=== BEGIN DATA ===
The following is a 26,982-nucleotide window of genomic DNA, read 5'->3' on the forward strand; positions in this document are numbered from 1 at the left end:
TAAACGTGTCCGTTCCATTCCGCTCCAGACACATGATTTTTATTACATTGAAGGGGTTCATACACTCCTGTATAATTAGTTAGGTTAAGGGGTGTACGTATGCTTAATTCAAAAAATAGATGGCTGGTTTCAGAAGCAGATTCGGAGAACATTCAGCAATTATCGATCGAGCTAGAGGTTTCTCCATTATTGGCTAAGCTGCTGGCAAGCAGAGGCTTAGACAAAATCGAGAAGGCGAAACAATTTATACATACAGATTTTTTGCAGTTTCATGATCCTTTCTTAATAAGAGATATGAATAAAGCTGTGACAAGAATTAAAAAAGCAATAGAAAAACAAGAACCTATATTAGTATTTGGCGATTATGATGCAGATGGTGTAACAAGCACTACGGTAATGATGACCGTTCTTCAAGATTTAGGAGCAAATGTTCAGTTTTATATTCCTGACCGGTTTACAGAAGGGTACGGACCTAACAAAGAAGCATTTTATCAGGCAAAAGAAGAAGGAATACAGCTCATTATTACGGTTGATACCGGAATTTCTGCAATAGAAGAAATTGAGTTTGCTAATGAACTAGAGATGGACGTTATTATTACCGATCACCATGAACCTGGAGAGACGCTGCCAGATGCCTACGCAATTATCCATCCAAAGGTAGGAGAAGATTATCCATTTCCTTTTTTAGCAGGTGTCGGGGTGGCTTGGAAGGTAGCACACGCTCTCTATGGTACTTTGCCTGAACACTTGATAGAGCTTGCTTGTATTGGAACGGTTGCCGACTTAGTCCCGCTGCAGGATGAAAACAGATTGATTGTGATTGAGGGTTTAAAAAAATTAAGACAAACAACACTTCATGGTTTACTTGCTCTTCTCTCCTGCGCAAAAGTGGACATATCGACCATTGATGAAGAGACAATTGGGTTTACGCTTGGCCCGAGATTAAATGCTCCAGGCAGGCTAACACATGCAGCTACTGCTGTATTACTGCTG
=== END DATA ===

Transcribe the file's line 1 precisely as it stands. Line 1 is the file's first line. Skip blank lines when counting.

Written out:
The following is a 26,982-nucleotide window of genomic DNA, read 5'->3' on the forward strand; positions in this document are numbered from 1 at the left end: